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Truth Torn PaperLike many, I learned about the principles and practicalities of A/B testing from online articles and resources. From the time I was first introduced to split testing, I’ve made conversion optimization my full-time profession.

A year later, I noticed something alarming about the stories I was once so excited to read: success stories about A/B testing are bad for you.

Continue reading to learn why they’re bad, how to reverse their damage, and how to multiply the value of your tests without the help of success stories

The Problem with Success Stories

Wildly successful A/B test results are like lottery winners: They make the news, while the millions of losers are never mentioned.

Unlike the playing the lottery, A/B testing is something many people are still learning about, and they’re learning from online resources just as I did. Unfortunately, those resources and articles tend to boast of winning tests and variations, while rarely mentioning the neutral and non-winning tests that are a vital part of the process.

This leads to survivorship bias — the formation of expectations and impressions based solely on exceptional winners (the “survivors”) and not from the whole picture.

Unrealistically high expectations by you, your company, or your client about A/B testing can result in:

  • Getting discouraged and giving up on A/B testing too soon.
  • Ignoring neutral and negative tests, sweeping them under the rug thereby missing opportunities to learn from those results.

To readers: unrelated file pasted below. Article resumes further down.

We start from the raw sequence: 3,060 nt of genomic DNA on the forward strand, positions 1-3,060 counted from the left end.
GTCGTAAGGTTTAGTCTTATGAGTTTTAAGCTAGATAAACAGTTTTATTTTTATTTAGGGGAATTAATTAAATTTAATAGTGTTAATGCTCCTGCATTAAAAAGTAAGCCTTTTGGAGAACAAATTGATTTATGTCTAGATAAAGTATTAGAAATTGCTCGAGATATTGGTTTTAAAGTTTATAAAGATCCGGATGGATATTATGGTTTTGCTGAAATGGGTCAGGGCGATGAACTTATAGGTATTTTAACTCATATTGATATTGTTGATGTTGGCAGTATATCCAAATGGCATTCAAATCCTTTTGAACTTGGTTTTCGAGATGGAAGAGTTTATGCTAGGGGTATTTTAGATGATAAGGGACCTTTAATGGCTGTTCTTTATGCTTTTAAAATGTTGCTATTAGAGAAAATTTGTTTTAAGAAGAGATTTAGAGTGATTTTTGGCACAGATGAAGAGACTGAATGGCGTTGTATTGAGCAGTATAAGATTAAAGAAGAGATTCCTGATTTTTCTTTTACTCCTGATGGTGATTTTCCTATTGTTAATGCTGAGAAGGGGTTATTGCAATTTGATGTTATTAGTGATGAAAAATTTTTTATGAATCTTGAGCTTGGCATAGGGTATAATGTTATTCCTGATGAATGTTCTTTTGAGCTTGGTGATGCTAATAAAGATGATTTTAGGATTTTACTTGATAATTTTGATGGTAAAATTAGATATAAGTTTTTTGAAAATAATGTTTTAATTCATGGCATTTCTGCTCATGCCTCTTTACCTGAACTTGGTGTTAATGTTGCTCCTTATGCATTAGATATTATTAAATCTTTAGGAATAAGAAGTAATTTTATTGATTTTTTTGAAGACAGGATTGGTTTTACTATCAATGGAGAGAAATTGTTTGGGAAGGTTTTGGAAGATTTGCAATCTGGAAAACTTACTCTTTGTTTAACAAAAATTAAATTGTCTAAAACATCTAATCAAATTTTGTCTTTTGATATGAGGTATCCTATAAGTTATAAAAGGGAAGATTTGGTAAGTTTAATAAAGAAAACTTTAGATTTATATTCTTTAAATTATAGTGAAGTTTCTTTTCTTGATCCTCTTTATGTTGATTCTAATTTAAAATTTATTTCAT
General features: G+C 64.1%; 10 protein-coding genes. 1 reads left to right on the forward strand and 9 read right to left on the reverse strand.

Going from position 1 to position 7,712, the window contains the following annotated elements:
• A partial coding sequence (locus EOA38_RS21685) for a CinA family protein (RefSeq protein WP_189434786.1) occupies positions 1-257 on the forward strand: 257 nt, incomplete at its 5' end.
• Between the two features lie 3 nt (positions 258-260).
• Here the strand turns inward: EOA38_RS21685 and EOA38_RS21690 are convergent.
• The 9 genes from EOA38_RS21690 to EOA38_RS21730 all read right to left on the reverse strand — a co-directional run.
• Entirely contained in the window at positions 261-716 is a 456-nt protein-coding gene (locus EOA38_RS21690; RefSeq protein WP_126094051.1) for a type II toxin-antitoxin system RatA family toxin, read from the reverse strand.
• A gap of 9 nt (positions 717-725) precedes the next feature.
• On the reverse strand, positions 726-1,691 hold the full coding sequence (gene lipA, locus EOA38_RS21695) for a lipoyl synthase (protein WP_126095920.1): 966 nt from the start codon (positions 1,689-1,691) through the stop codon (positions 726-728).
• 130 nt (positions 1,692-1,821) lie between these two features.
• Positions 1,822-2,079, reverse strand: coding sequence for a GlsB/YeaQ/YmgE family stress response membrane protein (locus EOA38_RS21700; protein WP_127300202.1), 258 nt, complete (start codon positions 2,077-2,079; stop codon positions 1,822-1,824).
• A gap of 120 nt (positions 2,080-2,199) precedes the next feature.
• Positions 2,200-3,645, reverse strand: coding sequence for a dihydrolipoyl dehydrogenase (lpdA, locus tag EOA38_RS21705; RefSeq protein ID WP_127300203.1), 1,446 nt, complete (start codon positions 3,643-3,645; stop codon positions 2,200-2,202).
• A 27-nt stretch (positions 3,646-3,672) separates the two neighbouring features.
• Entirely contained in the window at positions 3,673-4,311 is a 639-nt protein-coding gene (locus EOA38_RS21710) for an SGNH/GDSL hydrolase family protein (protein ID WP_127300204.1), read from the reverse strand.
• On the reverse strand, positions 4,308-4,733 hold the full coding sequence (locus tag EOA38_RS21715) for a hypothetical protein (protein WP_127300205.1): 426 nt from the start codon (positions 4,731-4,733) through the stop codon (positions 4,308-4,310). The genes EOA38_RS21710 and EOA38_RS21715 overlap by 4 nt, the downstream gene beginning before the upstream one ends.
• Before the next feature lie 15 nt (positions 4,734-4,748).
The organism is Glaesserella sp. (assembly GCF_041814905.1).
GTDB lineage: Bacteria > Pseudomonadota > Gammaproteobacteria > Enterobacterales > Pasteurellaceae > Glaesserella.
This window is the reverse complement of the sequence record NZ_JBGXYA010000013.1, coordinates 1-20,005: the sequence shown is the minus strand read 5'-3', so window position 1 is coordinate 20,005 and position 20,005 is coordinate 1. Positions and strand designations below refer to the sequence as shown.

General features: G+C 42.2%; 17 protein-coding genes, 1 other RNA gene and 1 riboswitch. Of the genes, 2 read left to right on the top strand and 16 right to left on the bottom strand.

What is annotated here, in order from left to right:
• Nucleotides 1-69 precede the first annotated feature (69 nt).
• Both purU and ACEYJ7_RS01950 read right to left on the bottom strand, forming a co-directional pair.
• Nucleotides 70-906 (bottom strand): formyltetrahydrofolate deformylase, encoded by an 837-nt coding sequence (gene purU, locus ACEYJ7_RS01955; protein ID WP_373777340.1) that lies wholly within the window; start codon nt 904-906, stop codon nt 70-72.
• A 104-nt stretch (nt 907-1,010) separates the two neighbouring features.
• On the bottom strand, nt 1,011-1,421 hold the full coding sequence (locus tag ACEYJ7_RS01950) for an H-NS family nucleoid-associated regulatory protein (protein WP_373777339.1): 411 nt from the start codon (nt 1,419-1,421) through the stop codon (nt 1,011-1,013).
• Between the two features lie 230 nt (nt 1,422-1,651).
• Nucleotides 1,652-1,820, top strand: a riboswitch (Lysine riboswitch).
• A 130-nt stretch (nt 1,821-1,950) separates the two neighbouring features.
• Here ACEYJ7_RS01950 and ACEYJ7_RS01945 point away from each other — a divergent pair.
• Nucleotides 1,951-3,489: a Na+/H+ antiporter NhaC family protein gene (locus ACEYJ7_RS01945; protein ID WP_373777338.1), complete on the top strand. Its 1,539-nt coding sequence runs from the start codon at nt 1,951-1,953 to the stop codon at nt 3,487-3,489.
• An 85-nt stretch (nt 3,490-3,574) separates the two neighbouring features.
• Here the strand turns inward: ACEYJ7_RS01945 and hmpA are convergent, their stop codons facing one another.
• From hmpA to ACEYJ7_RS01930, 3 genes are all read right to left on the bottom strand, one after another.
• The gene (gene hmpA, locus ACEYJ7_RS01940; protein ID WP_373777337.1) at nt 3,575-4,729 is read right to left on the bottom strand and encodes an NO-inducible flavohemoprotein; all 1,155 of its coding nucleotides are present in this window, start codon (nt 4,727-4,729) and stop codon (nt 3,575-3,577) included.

• Mistakenly evaluating the conversion optimization process only by the number of exceptional wins.

If not addressed early enough, these false expectations can stop conversion optimization efforts in their tracks, resulting in lost time, lost money, and missed opportunities.

What A/B Testing is Really Like

The first step of a successful conversion optimization effort is setting proper expectations.

  • A/B testing is a marathon, not a sprint. It’s a powerful and cost-effective way of improving conversion rates (and therefore revenue), but that improvement happens as an aggregate result of many tests, over many weeks, following a disciplined process.
  • Neutral and negative results occur happen just as often as positive results. Even with experience, you can’t predict how they’ll turn out, and that’s okay because neutral and negative results are just as insightful as positive results.
  • Huge wins, such as the 20x and 50x improvements you read about, are uncommon. Assess the wins on their added value, not just their number. For example, a +15% improvement in checkout rates might not make for an exciting blog post, but it could mean many thousands of dollars in additional annual revenue.
  • An A/B test that worked for another company isn’t always repeatable. Don’t blindly copy tests from success stories expecting similar results. Instead try to understand why it worked for them, and what lessons you can draw from it.

Although most tests aren’t going to be massive wins, things aren’t so dire. You can get tremendous value from paying attention to tests with neutral or negative results…

Embrace Non-Winning Tests

If expectations are set properly, neutral or losing tests shouldn’t be seen as a failure or shortcoming. In fact, they can be a source of important information that will ultimately help your conversion optimization process.

Getting Value from Neutral Tests